"Challengers" is changing the game

June, 2024
Asya MorozovSPORTS CO-EDITOR


For decades, sports movies have followed certain plot beats. A typical story might go like this: a young man dreams of becoming a baseball star. He tries out for his school’s team but it’s much harder than expected. He works diligently and makes it in the end, leading his team to the championship finals. When they win, he kisses his girlfriend in the middle of the court and his teammates carry him off to the blaring tune of “We Are The Champions.”

When the end goal for players in most sports movies is to be as strong and successful as possible, it makes for good television, but certainly not a nuanced story. However, sports films today seem to be shifting in a different direction, often by relying less on the same few storylines and excessive motivational messaging.

An older film that exemplifies the typical sports movie plot is “Rudy,” which centers around high school student Rudy Ruettiger who dreams of becoming a football player at Notre Dame University. Although he faces financial and personal obstacles, Rudy is eventually able to transfer to Notre Dame, but decides to quit when he realizes that he is not allowed a starting position on the team. After a conversation with a friend and former player, Rudy realizes that he shouldn’t give up so easily and leads the team to victory in their final game.

This victory, although extravagant, does not seem undeserved. Viewers have seen how far Rudy has come and are almost certainly rooting for him by the end. Even though he was backed by nothing but his own perseverance, he still achieved the ultimate victory. But this is a very idealized portrayal of the life of a student athlete, following the incredibly common tropes of the underdog and their crucial success in the final match, both of which are tried and true in television but have become too predictable. Of course, it must be acknowledged that “Rudy” is geared towards a slightly younger audience, so its complexity and depth must, to an extent, be limited. However, this limitation does even less to draw in the teenage audience the film hopes to attract. The unimaginable and unlikely success in “Rudy” almost kills the movie’s motivational message as it eventually becomes too overly inspirational to be genuinely relatable past sentimental appeal.

This isn’t the case for some newer sports films, especially not for the recent hit “Challengers,” which centers around the intertwining journeys of three tennis players: Tashi, Art, and Patrick, who meet while in high school and continue to encounter each other throughout their adult lives. The movie explores the multi-faceted romantic relationships between these three complex individuals, the aftermath of a career-ending injury for Tashi versus a successful recovery for Art, and the unpredictable nature of an athlete’s life and profession. In the end, the three players do not regain everything they have lost but keep moving forward anyway.

In “Challengers,” the life of an athlete is not depicted in as clear-cut a way as in “Rudy.” There is no initial setback, initial success, critical setback, and final victory, but rather every success is somehow followed by failure and every failure by success. Tashi is so deeply obsessed with tennis that her injury completely breaks her. Patrick has a bright start but ends up a failed professional. Art pushes himself to the point where he just wants to retire. This movie shows the dangers of obsession with a sport in a way that most sports movies do not. The characters’ determination is not always rewarded with success, which, no matter how painful, is much more realistic. Their relationships and lives are intertwined with their sport and become more complex because of it — something student athletes can certainly relate to as they juggle sports with the rest of their lives.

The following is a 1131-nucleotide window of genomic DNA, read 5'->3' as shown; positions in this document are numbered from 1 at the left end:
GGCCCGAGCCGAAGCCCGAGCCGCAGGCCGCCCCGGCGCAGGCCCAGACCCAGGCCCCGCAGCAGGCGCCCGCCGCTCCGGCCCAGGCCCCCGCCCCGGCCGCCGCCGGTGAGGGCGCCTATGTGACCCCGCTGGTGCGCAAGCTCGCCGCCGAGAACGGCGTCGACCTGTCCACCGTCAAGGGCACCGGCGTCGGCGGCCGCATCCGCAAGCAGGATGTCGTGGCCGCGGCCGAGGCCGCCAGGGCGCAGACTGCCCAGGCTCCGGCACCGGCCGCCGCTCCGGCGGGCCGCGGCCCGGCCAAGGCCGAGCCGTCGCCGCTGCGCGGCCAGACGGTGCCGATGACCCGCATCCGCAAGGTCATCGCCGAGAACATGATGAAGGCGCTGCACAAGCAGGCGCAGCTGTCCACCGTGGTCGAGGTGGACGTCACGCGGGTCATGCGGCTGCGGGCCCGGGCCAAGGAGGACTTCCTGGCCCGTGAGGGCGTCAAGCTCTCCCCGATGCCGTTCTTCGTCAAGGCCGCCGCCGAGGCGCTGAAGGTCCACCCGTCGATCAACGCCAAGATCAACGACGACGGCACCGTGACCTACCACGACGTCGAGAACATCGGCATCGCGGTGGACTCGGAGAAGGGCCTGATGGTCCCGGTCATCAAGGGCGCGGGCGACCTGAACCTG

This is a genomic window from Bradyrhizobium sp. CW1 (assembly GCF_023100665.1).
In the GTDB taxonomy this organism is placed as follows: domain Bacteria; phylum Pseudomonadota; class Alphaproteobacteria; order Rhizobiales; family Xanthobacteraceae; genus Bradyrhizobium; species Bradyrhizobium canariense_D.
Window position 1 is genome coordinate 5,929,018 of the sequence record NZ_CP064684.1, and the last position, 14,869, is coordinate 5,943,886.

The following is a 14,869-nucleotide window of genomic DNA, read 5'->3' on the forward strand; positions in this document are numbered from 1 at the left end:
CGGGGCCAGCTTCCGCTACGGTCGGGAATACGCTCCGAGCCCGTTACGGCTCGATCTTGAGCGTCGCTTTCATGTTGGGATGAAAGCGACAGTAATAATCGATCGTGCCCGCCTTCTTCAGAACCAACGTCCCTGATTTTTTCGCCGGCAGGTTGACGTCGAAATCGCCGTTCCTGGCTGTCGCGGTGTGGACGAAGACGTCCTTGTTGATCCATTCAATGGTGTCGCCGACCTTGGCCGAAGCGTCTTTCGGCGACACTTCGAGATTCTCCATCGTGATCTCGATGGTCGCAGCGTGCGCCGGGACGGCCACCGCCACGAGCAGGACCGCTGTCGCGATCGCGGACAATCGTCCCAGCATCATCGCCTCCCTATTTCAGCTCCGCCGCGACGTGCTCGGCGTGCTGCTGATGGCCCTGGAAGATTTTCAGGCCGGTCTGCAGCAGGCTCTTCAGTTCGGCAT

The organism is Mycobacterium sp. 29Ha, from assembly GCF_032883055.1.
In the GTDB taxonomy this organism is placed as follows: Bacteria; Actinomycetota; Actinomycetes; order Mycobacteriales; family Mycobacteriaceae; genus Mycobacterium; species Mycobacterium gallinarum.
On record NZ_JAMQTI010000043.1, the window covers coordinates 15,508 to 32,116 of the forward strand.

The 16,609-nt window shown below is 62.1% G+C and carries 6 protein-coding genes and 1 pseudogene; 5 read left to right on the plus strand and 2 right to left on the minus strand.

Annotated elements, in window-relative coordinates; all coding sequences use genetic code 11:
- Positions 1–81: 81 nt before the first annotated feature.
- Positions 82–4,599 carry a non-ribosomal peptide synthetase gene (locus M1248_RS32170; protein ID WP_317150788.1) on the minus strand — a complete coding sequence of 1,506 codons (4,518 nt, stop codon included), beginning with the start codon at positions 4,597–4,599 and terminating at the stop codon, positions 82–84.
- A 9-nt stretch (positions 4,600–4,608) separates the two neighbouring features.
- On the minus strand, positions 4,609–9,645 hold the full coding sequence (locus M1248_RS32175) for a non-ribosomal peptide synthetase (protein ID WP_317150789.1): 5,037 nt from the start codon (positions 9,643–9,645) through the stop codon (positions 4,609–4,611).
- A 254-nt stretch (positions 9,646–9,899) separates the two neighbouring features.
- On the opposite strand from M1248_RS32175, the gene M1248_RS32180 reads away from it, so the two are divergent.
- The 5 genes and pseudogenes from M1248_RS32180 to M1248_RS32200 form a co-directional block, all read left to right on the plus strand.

Unlike “Rudy,” “Challengers” has a higher age rating and therefore more freedom in terms of depth and complex storytelling. For generations, teenagers have begged to be seen and taken seriously, to be treated as mature and capable. Movies like “Challengers” that don’t shy away from the realities of lasting pain and failure in the sports world offer an alternative for the plethora of feel-good sports movies like “Rudy” that already exist. The success of “Challengers” points to a new, more mature market for sports movies that will likely be capitalized on in the future, a move away from the over-optimism and perfect victories in older sports films and towards more relatable representations.

At PHS, student athletes are forced to balance many different challenges to keep up with the school’s intense academic climate, which makes it difficult to absorb the idealized representations displayed in older sports films. According to data collected by the National Collegiate Athletic Association (NCAA) in the 2022–2023 season, only about 6.6 percent of high school athletes go on to play at Division 1 schools. A study done by Ohio State University in 2017 also found that only approximately 0.023 percent of high school athletes become professionals. The chance of failure is so much greater than the chance of success that it’s easy for student athletes to become disillusioned when comparing their futures to the impressive careers characters their age frequently end up having in movies.

New films like “Challengers” help to counter this unrealistic perspective. By depicting injury, emotional struggle, and failure, these movies combine sports with reality into a much more believable narrative. For hard-working student athletes, this balance is a refreshing break from the standard success story championed by older sports films.